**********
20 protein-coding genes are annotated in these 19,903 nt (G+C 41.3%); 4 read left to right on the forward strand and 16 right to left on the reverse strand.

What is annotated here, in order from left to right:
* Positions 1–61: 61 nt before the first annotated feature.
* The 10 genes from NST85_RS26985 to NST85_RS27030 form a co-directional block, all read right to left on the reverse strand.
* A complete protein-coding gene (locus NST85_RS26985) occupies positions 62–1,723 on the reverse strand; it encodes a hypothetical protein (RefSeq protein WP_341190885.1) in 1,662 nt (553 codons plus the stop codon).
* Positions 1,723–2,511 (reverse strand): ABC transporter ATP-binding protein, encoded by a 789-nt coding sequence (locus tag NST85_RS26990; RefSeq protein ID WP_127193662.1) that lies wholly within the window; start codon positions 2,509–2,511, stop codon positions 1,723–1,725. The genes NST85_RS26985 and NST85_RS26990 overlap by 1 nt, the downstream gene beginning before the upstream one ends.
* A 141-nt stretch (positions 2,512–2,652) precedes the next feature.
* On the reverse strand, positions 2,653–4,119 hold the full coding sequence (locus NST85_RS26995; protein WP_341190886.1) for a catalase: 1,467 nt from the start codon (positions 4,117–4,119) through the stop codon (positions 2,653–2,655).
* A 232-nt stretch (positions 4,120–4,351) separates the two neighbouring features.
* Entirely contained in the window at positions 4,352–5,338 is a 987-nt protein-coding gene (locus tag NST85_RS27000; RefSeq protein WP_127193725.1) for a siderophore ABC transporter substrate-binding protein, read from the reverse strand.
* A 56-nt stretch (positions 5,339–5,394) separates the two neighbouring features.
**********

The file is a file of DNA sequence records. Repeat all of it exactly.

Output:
20 protein-coding genes are annotated in these 19,903 nt (G+C 41.3%); 4 read left to right on the forward strand and 16 right to left on the reverse strand.

What is annotated here, in order from left to right:
* Positions 1–61: 61 nt before the first annotated feature.
* The 10 genes from NST85_RS26985 to NST85_RS27030 form a co-directional block, all read right to left on the reverse strand.
* A complete protein-coding gene (locus NST85_RS26985) occupies positions 62–1,723 on the reverse strand; it encodes a hypothetical protein (RefSeq protein WP_341190885.1) in 1,662 nt (553 codons plus the stop codon).
* Positions 1,723–2,511 (reverse strand): ABC transporter ATP-binding protein, encoded by a 789-nt coding sequence (locus tag NST85_RS26990; RefSeq protein ID WP_127193662.1) that lies wholly within the window; start codon positions 2,509–2,511, stop codon positions 1,723–1,725. The genes NST85_RS26985 and NST85_RS26990 overlap by 1 nt, the downstream gene beginning before the upstream one ends.
* A 141-nt stretch (positions 2,512–2,652) precedes the next feature.
* On the reverse strand, positions 2,653–4,119 hold the full coding sequence (locus NST85_RS26995; protein WP_341190886.1) for a catalase: 1,467 nt from the start codon (positions 4,117–4,119) through the stop codon (positions 2,653–2,655).
* A 232-nt stretch (positions 4,120–4,351) separates the two neighbouring features.
* Entirely contained in the window at positions 4,352–5,338 is a 987-nt protein-coding gene (locus tag NST85_RS27000; RefSeq protein WP_127193725.1) for a siderophore ABC transporter substrate-binding protein, read from the reverse strand.
* A 56-nt stretch (positions 5,339–5,394) separates the two neighbouring features.